This modern home is located minutes from one of the best parks in Seattle. Not only that, it’s located on a 10,000 square foot property with expansive water views and lush foliage. The owner of this sustainable, energy-efficient home managed to find his dream property, built his dream home on it, then wrote a blog about it.
He outlines the entire design and build process, starting from when he first started looking for a property to when he moved into the completed residence. It’s a great blog to follow for anyone remodeling or constructing a home for the first time.
Excerpt from blog below, where he discusses the window installation at “A House By the Park”:
The Nanas are one of my favorite elements of the house. A NanaWall is essentially a sliding glass door that folds away like an accordion instead of sliding. The upshot of this is that the entire passageway can be opened, unlike a sliding door which is never really more than halfway open at any given time. Another nice feature of NanaWalls is that the first pane swings outward like a standard door so you can open and close it with ease. NanaWalls are especially good choices when you are trying to seamlessly connect outdoor space to indoor space, as I doing with my patio and north kitchen area. They are a little more expensive than Fleetwood sliding doors but worth it, in my opinion.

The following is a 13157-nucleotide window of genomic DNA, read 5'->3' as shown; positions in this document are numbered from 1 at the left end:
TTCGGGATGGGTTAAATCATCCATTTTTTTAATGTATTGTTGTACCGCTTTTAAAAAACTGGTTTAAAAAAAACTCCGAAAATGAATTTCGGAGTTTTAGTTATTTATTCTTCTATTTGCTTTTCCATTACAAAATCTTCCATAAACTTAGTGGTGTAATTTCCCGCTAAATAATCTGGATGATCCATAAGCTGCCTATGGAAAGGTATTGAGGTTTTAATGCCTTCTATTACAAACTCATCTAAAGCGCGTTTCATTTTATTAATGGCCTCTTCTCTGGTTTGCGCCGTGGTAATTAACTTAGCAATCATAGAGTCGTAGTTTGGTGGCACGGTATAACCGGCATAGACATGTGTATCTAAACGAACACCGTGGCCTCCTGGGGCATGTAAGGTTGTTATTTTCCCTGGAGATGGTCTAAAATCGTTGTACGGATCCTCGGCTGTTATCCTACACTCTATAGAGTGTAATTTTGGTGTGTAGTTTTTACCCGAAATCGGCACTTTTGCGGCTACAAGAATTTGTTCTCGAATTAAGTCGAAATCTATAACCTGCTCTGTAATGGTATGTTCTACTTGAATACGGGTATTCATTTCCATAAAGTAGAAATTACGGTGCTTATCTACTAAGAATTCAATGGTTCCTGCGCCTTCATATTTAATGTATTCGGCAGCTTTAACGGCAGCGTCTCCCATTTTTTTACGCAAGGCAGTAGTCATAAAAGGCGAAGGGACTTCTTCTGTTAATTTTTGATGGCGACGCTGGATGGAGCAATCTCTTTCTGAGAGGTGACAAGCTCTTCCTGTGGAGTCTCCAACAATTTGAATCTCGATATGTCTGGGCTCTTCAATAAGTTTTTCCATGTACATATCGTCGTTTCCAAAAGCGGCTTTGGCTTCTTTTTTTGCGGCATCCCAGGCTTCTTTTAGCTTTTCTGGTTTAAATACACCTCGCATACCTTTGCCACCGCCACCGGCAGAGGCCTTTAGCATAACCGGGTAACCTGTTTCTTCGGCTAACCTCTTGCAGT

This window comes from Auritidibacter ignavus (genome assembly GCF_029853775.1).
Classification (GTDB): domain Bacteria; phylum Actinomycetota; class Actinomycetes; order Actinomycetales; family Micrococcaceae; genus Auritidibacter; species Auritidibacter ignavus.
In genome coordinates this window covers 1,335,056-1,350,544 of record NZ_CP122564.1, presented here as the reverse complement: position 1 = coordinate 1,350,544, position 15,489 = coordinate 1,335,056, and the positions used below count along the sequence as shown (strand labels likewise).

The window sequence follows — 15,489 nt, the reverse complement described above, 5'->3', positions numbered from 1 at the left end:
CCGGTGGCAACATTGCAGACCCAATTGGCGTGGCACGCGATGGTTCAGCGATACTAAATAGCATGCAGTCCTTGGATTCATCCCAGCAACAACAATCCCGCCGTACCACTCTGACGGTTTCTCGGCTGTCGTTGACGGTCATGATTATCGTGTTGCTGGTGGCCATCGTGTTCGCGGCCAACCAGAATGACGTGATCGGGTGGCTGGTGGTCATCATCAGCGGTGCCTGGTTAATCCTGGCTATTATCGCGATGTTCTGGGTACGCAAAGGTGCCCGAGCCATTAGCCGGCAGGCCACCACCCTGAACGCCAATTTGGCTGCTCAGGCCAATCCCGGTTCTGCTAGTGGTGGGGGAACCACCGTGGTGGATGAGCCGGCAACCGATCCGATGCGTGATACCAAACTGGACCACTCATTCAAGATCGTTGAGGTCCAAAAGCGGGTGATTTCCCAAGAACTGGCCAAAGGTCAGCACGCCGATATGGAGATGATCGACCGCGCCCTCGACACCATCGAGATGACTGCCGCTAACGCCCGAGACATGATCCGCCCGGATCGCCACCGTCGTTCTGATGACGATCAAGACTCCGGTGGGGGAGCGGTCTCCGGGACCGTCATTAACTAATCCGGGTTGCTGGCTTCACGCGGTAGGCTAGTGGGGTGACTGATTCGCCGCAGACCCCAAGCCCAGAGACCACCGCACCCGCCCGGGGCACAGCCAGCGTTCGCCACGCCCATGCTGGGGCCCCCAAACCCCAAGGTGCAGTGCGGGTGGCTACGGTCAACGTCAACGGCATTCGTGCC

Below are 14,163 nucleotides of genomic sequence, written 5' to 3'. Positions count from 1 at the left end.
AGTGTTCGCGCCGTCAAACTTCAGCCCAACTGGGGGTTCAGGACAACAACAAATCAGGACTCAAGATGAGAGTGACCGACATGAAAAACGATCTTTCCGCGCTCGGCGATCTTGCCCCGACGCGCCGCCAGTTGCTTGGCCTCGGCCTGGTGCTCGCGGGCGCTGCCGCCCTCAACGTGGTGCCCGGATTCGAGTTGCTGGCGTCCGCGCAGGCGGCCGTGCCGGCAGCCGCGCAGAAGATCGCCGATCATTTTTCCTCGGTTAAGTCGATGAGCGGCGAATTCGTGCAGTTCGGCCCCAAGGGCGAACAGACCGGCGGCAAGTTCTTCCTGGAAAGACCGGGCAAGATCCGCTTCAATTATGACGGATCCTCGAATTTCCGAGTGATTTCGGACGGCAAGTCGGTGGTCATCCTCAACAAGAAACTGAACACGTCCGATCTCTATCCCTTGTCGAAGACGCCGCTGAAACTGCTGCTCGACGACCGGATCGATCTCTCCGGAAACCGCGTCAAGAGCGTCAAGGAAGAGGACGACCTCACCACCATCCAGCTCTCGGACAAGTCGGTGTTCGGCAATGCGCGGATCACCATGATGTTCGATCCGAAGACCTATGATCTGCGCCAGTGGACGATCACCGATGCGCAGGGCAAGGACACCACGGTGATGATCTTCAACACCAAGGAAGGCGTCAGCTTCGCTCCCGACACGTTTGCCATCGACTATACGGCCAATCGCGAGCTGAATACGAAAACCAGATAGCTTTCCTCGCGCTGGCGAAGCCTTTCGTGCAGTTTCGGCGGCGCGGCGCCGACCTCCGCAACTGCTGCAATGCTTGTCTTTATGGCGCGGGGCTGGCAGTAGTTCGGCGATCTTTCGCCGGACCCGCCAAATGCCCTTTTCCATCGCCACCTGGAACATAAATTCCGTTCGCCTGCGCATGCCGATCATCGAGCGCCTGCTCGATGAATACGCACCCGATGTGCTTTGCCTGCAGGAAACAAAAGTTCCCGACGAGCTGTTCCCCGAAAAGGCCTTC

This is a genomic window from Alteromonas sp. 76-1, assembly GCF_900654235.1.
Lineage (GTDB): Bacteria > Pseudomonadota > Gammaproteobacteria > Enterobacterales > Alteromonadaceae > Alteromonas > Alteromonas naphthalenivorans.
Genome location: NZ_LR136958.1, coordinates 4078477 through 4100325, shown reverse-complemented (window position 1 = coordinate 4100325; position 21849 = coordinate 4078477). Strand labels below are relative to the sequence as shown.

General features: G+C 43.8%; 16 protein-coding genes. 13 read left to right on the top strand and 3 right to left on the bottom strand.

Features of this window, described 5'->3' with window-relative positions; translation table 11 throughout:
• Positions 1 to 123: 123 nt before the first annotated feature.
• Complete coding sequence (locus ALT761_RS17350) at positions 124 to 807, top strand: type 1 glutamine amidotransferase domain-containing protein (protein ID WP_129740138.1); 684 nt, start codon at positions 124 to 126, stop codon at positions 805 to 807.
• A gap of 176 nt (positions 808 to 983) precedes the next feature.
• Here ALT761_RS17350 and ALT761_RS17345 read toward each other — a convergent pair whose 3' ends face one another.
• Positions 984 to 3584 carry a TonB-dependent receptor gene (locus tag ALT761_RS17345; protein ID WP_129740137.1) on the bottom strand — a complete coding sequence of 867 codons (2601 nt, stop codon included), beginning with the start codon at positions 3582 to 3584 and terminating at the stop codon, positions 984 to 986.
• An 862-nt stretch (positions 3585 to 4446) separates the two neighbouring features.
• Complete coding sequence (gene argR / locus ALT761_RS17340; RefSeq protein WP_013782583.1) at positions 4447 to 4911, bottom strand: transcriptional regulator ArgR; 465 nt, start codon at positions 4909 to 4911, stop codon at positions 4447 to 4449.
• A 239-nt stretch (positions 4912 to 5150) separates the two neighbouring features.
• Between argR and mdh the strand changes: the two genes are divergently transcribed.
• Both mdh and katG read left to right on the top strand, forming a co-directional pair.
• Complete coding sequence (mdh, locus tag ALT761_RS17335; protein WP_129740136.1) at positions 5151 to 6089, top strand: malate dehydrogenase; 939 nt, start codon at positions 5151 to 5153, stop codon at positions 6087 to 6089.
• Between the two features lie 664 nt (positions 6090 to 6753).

The Milgard sliders
NanaWalls notwithstanding, there were still a couple of spots that needed standard sliding doors: the basement and the dining room. When you look at Milgard sliding doors, “standard” is about the only word that comes to mind. Inexpensive and unremarkable. Kind of like anything from Old Navy.
As you can probably tell, the house isn’t exactly starved for light, but in the summer, it is critical that it has proper ventilation. In order to suck cool air in and draw hot air out, we made part of the lower west glass operable and installed two motorized skylights at the top of the double-height great room.
The skylights will be tied into the Myro home automation system as well as open and close in reaction to heat and rain.
The roof hatch
What can I say. It’s a big ugly steel hatch leading up to the roof deck. Roof access is rarely a pretty thing and this is no exception, but it gets the job done with as small of a footprint as possible.
We’re glad to see he likes his NanaWalls! Check out the full “A House by the Park” blog here